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Non-qualified stock options, typically known as NSQOs or NSOs, are options to buy a company’s shares at a preset price for a specific period of time.
Stock options are often used as a way to attract talent and encourage employees to stay with a company. They are a form of long-term incentive compensation, which is a popular way for high-earning executives and employees to be rewarded. There are two types of stock options: non-qualified stock options and incentive stock options.
Non-qualified stock options are similar to stock options that are issued to employees of a company, with a few distinct differences. Unlike with incentive stock options (ISOs), where you don’t pay taxes upon exercise, with NSOs you pay taxes both when you exercise the option (purchase shares) and sell those shares. This usually means you pay more taxes when dealing with NSOs.
However, the recipients of non-qualified stock options have no rights as shareholders until the options are exercised.
Let us try to understand this in detail.
A stock option is a legal contract between two parties, by which the buyer acquires the right, but not the obligation, to buy or sell an agreed amount of a specified underlying asset at a predetermined price (the strike price) at any time during a specified period of time (until the expiration date).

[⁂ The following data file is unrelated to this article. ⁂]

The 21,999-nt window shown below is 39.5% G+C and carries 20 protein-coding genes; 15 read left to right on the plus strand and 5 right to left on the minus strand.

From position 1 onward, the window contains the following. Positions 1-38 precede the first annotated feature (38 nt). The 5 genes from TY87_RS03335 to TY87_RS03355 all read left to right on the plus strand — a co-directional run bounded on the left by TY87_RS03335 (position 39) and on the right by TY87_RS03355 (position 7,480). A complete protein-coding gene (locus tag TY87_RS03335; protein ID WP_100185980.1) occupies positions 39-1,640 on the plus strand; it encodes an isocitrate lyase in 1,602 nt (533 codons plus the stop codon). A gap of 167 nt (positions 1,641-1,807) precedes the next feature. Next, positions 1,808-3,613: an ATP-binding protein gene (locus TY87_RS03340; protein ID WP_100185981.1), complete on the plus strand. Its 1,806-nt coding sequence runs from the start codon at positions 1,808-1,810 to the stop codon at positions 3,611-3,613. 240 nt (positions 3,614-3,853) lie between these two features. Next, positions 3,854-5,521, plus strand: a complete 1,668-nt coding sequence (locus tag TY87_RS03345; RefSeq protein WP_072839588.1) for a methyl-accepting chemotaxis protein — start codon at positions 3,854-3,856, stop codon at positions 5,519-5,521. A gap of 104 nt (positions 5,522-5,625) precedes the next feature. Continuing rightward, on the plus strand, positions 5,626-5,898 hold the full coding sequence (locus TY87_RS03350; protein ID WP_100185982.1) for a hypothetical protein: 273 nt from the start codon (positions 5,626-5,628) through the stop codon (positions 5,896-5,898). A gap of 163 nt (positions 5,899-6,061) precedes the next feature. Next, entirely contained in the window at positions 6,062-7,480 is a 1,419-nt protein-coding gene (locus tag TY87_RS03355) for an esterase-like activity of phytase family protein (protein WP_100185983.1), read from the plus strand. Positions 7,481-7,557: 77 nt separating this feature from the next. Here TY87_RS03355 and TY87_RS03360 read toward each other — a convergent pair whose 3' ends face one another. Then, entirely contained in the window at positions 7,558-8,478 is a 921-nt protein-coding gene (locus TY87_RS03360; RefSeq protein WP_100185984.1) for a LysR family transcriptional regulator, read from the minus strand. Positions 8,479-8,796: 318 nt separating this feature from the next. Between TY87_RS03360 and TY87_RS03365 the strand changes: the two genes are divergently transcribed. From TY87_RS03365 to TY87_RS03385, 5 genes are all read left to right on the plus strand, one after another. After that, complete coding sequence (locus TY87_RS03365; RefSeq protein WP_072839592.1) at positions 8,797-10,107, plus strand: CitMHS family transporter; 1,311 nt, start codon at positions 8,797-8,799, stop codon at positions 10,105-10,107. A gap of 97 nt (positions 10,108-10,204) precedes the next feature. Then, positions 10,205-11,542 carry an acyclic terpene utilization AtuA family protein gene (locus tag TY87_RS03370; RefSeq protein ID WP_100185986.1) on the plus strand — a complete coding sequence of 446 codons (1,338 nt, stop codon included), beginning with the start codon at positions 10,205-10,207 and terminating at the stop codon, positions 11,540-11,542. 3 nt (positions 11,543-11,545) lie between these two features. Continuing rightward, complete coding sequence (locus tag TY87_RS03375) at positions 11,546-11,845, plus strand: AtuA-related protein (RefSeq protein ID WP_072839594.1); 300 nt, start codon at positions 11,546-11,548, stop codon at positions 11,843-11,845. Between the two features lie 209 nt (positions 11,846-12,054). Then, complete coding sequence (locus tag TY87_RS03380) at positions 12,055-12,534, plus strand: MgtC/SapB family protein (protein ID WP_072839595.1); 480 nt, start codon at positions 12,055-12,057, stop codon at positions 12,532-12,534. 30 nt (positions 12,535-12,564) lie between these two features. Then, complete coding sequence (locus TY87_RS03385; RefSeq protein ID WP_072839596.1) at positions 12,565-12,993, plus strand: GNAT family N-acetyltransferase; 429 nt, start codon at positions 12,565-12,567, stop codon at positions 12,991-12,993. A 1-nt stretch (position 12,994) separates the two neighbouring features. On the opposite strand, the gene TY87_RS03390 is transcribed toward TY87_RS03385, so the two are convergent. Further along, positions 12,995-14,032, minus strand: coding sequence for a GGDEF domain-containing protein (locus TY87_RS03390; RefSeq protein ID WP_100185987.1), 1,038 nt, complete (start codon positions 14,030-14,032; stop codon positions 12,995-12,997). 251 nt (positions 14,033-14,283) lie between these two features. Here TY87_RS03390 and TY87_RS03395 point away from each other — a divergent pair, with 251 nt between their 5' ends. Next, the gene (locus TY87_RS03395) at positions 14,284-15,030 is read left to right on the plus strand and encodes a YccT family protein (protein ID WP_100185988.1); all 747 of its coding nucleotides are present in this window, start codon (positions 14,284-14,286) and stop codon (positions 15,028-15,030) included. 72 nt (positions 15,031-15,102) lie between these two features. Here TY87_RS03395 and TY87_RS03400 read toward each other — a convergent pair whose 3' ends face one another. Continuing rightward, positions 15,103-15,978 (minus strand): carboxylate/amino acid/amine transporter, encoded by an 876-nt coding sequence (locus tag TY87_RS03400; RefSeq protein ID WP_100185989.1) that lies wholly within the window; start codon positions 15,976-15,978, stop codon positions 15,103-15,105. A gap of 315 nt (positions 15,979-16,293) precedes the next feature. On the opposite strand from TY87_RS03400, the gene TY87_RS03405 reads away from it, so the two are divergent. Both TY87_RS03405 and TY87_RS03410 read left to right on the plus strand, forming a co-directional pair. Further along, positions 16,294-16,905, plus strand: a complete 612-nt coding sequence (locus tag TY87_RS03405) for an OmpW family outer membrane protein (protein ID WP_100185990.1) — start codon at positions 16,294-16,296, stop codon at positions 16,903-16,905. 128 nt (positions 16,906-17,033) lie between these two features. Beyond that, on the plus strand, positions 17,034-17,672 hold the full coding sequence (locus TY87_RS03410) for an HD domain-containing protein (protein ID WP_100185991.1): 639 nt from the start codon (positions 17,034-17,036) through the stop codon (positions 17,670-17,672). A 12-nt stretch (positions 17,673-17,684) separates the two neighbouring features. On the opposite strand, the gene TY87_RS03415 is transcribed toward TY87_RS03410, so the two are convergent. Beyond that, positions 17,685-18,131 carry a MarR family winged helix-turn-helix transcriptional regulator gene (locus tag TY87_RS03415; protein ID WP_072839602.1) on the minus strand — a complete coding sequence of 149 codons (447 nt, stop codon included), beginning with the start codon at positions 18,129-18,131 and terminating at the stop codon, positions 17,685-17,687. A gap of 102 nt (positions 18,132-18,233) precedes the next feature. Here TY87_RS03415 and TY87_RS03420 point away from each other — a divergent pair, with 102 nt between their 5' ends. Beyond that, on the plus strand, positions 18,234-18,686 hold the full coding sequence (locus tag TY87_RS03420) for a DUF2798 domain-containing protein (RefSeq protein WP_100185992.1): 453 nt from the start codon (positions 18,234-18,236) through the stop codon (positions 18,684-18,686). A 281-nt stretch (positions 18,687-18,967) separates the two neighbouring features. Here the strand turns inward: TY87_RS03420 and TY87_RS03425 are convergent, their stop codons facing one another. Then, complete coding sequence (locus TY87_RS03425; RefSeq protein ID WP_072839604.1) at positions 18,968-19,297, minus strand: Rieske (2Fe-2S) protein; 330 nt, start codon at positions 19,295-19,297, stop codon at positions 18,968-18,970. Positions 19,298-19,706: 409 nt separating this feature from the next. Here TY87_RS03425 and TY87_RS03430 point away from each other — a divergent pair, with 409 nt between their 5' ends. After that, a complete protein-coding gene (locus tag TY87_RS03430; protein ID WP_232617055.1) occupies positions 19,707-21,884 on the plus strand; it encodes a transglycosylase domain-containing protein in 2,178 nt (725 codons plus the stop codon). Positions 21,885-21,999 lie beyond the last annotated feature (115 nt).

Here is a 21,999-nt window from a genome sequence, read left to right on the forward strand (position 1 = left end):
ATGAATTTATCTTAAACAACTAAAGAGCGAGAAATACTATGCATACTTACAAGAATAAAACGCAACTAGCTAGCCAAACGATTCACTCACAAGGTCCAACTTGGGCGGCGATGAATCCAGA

Usually, the price is based on what the shares are worth when the options are granted, or the fair market value. Depending on how much the share's value increases over time, you may be able to make money on the difference between your fixed purchase price and your eventual sale price.
As part of company compensation packages, companies often offer stock options to attract top candidates. These options are called non-qualified stock options. In general, there are 2 different types of exercise restrictions on a non-qualified stock option: time-based and performance-based.
Time-based restrictions mean that an employee can only exercise the option if they have been working for over a certain period of time after being granted the option.
A person generally cannot buy all of their shares right away and must work for the company over time to be able to do so. This is known as vesting.
Vesting is an investment term that means an owner of shares in a company gains entitlement to shares of company stock. When an employee receives equity as part of their compensation, they are vested over time. The idea behind vesting is that the person has to stay with the company for a certain duration before they can receive any benefits from the equity. Some companies may also have vesting schedules that determine how employees receive their vested benefits after termination of employment.
Performance-based restrictions require an employee to meet a certain level or target before they can exercise their right to buy shares at a fixed price.
After the stock is vested, the person can exercise it. However, this is never mandatory. Depending on one’s choice, they can either sell a portion of your shares or pay in cash to cover the costs of exercising. This is known as a cashless exercise of options.